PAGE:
When they brought out the Dosa to us at Indu, I was intrigued by this new twist in serving Dosa that took the shape of an Apam (another traditional Sri Lankan food not normally available in restaurants). Dosa is meant to be flat like a plate but Apam is shaped like a bowl. So I called this a Fusion Dosa. This Fusion Dosa came with eggplant pickle, pomegranate pearls, goat’s curd & coconut sambol all carefully arranged separately in the centre of it. Another dish that came out to us that had pomegranate was the Pomegranate & roasted pistachio raita. Another unique modification to the traditional cucumber raita. So it was Indian village food in Sydney but with some modification.
I also had devilled pumpkin with ginger, jalapeño & coconut chutney, crispy eshallots & fresh coconut. Another item on the menu I thought interesting but didn’t try is coconut crusted fresh crab kofta with squid ink & cardamom aioli. Imagine making aioli with squid ink. Hmm….I don’t think so.
What we did try was the cured salmon & prawns, chilli, coriander, tamarind & mint chutney served on a papdi base. I had never heard of papdi until I had it here at Indu. Papdi is like rice crackers. Another appetizer we tried was the lemon rice, crispy lentils, smashed peanuts, green chilli & fresh coconut.
I’ll give Indu a thumbs up for originality and novelty, but I’m afraid the portions were too small. Much like the trendy fine dining restaurants that attract the hipster crowd. I’m sorry, I like a good portion of my meals 🙂
Potatoes are the least controversial food right? Whether you’re vegetarian or non-veg, chances are you eat potatoes. And what’s not to like about potatoes? No matter what culture you come from potatoes are part of the diet. Stay safe by consuming only organic potatoes. In Australia, 1kg of conventional potatoes costs AUD$3.49 and organic costs AUD$4.89. Only a small difference and well worth the extra cost.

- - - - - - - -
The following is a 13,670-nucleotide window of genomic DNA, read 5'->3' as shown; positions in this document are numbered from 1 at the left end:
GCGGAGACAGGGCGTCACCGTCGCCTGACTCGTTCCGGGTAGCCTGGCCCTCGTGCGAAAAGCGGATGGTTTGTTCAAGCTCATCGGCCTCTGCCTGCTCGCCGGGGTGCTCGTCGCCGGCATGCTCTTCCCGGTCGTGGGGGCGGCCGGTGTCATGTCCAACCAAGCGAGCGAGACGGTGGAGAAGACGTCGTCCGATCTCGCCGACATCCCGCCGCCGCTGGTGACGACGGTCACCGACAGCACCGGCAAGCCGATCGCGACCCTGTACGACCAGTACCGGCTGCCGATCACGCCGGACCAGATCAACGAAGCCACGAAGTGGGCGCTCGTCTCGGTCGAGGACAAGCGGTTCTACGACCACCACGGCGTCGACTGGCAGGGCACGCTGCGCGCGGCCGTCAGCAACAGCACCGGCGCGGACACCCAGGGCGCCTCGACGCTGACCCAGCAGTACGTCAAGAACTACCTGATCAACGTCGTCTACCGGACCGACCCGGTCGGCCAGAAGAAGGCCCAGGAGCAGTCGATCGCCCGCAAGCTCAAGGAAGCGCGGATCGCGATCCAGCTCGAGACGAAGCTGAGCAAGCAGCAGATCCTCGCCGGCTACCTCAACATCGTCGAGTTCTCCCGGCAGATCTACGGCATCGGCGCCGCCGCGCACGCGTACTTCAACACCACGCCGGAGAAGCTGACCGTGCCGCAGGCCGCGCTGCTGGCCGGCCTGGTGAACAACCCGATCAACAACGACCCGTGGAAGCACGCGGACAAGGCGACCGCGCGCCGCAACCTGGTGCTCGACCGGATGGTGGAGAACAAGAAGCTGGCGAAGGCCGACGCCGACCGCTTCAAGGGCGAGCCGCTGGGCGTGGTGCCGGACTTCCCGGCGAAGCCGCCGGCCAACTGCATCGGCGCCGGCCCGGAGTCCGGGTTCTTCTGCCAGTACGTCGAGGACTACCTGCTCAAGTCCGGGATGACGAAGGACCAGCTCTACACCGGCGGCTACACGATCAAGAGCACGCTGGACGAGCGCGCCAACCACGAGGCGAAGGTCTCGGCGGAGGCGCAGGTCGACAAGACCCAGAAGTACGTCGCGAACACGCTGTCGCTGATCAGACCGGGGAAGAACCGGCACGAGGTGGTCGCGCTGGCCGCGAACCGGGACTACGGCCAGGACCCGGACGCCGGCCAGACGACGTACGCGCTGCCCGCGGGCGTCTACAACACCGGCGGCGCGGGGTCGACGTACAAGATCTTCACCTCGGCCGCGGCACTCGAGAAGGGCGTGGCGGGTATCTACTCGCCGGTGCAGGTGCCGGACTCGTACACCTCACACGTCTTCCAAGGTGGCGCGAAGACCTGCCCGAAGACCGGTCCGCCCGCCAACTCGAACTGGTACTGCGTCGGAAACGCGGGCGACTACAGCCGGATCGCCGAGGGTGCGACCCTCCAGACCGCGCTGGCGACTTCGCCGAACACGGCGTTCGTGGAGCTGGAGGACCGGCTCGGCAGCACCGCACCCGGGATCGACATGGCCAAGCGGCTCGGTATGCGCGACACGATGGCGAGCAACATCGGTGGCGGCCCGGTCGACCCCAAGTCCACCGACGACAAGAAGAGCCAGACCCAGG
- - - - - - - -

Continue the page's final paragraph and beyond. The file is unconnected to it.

If your budget does not allow you to go completely organic and you have to choose which fruits and vegetables you can skip on being organic, potatoes should NOT be one of them. Here are the reasons why:
Potatoes are heavily bombarded with chemicals during the growing season, before harvest and even after harvest they are sprayed to stop them from sprouting so that they have a longer shelf life. A quote from Jeff Moyer, director at the Rodale Institute and former chair of the National Organic Standards Board:”I’ve talked with potato growers who say point-blank they would never eat the potatoes they sell. They have separate plots where they grow potatoes for themselves without all the chemicals.”
With some of these fruits and vegetables, a thorough wash with water and rubbing their skins and even after cooking would neutralize a lot of these chemicals but with potatoes washing and rubbing does not help. Some chemicals in them like maleic hydrazide, is absorbed into the potato. There’s at least one study that shows that the maleic hydrazide residues in potatoes after cooking don’t vary much with residues before cooking.
the USDA discovered 81% of potatoes tested in 2006 contained pesticides even after being washed and peeled. The chemical that is found on 76% of all conventional potatoes is chlorpropham, a herbicide that is used to stop potatoes from sprouting. Not only is this chemical toxic to honey bees, but according to the Extension Toxicology Network, chronic exposure of laboratory animals to chlorpropham has caused “retarded growth, increased liver, kidney and spleen weights, congestion of the spleen and death.”